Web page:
Texas Attorney General Greg Abbott (R) may have just offered up exactly what Chief Justice John Roberts and the conservative wing of the Supreme Court has been asking for: another reason to strike Section 5 of the Voting Rights Act.
Abbott amended the state’s lawsuit against the federal government over its rejection of their new voter ID law to include a direct challenge to the constitutionality of the preclearance requirement of the VRA. That section forces states with a history of racial discrimination and minority disenfranchisement to have their election laws precleared by either the federal government or in a D.C. court.
Texas argues that Section 5 exceeds the enumerated powers of Congress and violates the Tenth Amendment. It’s a popular argument of foes of preclearance requirements, and if the Roberts Court disagrees, could form the basis of undoing significant federal civil rights protections.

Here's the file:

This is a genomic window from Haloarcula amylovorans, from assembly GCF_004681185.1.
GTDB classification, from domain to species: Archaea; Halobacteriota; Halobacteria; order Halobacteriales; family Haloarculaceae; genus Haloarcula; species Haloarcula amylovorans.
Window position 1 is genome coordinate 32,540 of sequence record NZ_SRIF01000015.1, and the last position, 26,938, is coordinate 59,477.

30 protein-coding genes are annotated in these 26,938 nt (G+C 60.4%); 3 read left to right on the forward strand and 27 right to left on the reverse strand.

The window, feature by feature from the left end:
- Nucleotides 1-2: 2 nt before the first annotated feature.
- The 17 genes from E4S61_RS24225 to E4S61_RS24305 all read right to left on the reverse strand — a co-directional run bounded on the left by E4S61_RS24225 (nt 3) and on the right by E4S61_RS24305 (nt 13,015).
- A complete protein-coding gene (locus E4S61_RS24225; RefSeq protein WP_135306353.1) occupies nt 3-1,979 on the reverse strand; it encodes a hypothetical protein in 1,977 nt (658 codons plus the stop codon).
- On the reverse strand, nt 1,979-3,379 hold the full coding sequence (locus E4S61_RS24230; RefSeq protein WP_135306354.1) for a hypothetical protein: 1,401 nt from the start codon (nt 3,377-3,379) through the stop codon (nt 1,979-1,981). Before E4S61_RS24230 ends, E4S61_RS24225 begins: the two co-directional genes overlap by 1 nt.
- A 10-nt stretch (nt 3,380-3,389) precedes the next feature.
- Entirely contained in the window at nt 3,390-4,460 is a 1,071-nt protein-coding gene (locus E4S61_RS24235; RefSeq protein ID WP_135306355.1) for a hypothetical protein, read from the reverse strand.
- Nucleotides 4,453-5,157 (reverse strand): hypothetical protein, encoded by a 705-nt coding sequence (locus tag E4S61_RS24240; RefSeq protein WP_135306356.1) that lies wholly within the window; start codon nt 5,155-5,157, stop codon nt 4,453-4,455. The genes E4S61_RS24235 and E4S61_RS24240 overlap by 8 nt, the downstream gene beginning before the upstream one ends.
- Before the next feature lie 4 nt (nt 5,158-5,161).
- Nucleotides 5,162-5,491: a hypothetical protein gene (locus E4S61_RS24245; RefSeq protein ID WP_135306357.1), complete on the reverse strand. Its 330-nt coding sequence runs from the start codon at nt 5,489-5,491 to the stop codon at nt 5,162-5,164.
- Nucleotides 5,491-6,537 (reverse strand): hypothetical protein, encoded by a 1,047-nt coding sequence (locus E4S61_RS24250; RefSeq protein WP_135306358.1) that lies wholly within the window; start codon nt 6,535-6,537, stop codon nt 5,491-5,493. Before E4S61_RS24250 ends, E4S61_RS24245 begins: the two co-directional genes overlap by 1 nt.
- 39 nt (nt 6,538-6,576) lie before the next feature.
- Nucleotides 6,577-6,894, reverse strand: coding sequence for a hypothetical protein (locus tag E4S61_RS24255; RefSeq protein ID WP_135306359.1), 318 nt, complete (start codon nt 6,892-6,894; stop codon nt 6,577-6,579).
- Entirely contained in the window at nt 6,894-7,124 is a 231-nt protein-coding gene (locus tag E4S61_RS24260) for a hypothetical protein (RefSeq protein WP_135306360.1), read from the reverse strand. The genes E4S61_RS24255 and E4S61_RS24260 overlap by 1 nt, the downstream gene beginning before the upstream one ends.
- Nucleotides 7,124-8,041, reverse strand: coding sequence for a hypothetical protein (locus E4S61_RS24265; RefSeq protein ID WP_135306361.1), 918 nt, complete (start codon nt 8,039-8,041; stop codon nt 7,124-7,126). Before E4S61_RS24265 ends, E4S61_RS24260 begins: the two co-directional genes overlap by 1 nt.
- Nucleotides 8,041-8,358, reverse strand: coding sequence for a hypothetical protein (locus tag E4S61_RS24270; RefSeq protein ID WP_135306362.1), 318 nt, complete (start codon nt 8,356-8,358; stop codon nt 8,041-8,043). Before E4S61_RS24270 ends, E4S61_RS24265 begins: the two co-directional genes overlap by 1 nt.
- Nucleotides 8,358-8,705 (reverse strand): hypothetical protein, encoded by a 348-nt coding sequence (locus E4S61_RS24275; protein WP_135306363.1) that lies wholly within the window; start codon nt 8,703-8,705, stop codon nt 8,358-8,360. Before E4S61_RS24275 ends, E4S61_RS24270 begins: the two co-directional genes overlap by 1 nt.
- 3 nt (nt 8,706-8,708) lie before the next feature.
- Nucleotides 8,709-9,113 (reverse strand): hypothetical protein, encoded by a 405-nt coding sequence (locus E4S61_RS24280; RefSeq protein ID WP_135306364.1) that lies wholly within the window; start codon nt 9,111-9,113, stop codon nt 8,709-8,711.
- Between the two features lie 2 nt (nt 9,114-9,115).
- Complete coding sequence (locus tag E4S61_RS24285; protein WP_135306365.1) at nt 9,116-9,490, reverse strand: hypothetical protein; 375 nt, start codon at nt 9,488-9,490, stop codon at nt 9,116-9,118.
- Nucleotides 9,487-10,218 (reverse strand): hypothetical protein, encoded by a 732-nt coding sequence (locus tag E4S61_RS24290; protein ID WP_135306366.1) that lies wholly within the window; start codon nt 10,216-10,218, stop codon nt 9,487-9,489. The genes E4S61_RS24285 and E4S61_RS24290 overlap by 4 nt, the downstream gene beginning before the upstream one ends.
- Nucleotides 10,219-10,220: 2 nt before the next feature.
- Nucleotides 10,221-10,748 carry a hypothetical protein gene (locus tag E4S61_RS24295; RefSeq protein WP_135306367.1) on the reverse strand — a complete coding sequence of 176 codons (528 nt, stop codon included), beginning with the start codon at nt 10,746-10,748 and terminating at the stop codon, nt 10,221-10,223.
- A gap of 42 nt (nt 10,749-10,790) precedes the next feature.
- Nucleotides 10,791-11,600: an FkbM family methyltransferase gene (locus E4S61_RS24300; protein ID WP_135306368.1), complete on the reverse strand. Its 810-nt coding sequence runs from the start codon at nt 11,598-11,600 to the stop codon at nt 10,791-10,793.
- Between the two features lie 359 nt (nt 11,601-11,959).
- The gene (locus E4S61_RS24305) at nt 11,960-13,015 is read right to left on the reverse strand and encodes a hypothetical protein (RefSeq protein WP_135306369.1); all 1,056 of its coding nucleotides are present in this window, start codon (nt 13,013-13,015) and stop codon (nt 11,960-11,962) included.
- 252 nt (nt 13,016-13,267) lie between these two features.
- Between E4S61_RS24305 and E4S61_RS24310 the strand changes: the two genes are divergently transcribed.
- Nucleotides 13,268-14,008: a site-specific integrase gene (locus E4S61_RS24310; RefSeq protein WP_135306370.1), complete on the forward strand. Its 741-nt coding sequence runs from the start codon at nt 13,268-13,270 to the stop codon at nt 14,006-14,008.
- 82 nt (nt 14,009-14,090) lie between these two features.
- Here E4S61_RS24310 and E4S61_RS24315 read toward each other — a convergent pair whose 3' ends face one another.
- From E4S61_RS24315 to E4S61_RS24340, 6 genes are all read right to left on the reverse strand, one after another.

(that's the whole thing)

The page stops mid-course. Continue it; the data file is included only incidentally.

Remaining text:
The question now is will the Roberts Court hear the challenge and issue a ruling before the November election? There is a slight possibility that happens. The Court’s current term will adjourn in June, so it is unlikely it gets heard before then. But if Texas argues its voter ID law for the November election, and it likely will, the Court could decide to hear the case as early as September and before the normal October start of the new Court term says law professor Rick Hansen.
Conservatives have been looking for a way to attack federal voting rights protections for decades now and unfortunately seem to have the momentum right now. Expect the Supreme Court to hear this case and, depending on how the issue gets framed, we could see a 5-4 decision unraveling the Voting Rights Act.
Photo from cjc4454 via flickr.
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